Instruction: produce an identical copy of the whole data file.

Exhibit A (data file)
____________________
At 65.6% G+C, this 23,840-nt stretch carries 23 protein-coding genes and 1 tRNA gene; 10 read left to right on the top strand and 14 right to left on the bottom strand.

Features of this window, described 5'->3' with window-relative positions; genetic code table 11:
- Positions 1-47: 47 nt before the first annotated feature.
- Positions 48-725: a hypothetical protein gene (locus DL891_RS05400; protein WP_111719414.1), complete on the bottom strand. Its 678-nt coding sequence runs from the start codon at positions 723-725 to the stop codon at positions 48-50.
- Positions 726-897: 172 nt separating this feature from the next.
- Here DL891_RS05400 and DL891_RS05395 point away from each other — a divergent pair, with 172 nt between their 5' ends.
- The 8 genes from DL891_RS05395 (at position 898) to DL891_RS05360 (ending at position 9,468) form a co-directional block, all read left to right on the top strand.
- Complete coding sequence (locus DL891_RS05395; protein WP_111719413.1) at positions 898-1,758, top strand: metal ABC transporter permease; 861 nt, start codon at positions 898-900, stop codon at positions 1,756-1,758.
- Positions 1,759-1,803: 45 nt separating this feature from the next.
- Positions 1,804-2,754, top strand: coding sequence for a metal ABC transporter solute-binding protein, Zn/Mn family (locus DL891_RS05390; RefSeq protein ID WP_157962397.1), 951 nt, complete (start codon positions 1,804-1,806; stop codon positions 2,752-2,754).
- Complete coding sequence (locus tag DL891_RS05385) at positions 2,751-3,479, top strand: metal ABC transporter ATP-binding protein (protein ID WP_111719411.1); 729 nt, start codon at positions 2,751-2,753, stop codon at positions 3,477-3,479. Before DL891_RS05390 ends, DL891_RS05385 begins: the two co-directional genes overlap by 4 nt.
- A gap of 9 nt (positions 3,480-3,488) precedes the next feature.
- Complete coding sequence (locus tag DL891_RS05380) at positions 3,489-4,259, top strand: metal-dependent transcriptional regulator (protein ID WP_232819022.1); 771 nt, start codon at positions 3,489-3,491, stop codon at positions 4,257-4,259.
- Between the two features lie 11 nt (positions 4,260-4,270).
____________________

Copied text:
At 65.6% G+C, this 23,840-nt stretch carries 23 protein-coding genes and 1 tRNA gene; 10 read left to right on the top strand and 14 right to left on the bottom strand.

Features of this window, described 5'->3' with window-relative positions; genetic code table 11:
- Positions 1-47: 47 nt before the first annotated feature.
- Positions 48-725: a hypothetical protein gene (locus DL891_RS05400; protein WP_111719414.1), complete on the bottom strand. Its 678-nt coding sequence runs from the start codon at positions 723-725 to the stop codon at positions 48-50.
- Positions 726-897: 172 nt separating this feature from the next.
- Here DL891_RS05400 and DL891_RS05395 point away from each other — a divergent pair, with 172 nt between their 5' ends.
- The 8 genes from DL891_RS05395 (at position 898) to DL891_RS05360 (ending at position 9,468) form a co-directional block, all read left to right on the top strand.
- Complete coding sequence (locus DL891_RS05395; protein WP_111719413.1) at positions 898-1,758, top strand: metal ABC transporter permease; 861 nt, start codon at positions 898-900, stop codon at positions 1,756-1,758.
- Positions 1,759-1,803: 45 nt separating this feature from the next.
- Positions 1,804-2,754, top strand: coding sequence for a metal ABC transporter solute-binding protein, Zn/Mn family (locus DL891_RS05390; RefSeq protein ID WP_157962397.1), 951 nt, complete (start codon positions 1,804-1,806; stop codon positions 2,752-2,754).
- Complete coding sequence (locus tag DL891_RS05385) at positions 2,751-3,479, top strand: metal ABC transporter ATP-binding protein (protein ID WP_111719411.1); 729 nt, start codon at positions 2,751-2,753, stop codon at positions 3,477-3,479. Before DL891_RS05390 ends, DL891_RS05385 begins: the two co-directional genes overlap by 4 nt.
- A gap of 9 nt (positions 3,480-3,488) precedes the next feature.
- Complete coding sequence (locus tag DL891_RS05380) at positions 3,489-4,259, top strand: metal-dependent transcriptional regulator (protein ID WP_232819022.1); 771 nt, start codon at positions 3,489-3,491, stop codon at positions 4,257-4,259.
- Between the two features lie 11 nt (positions 4,260-4,270).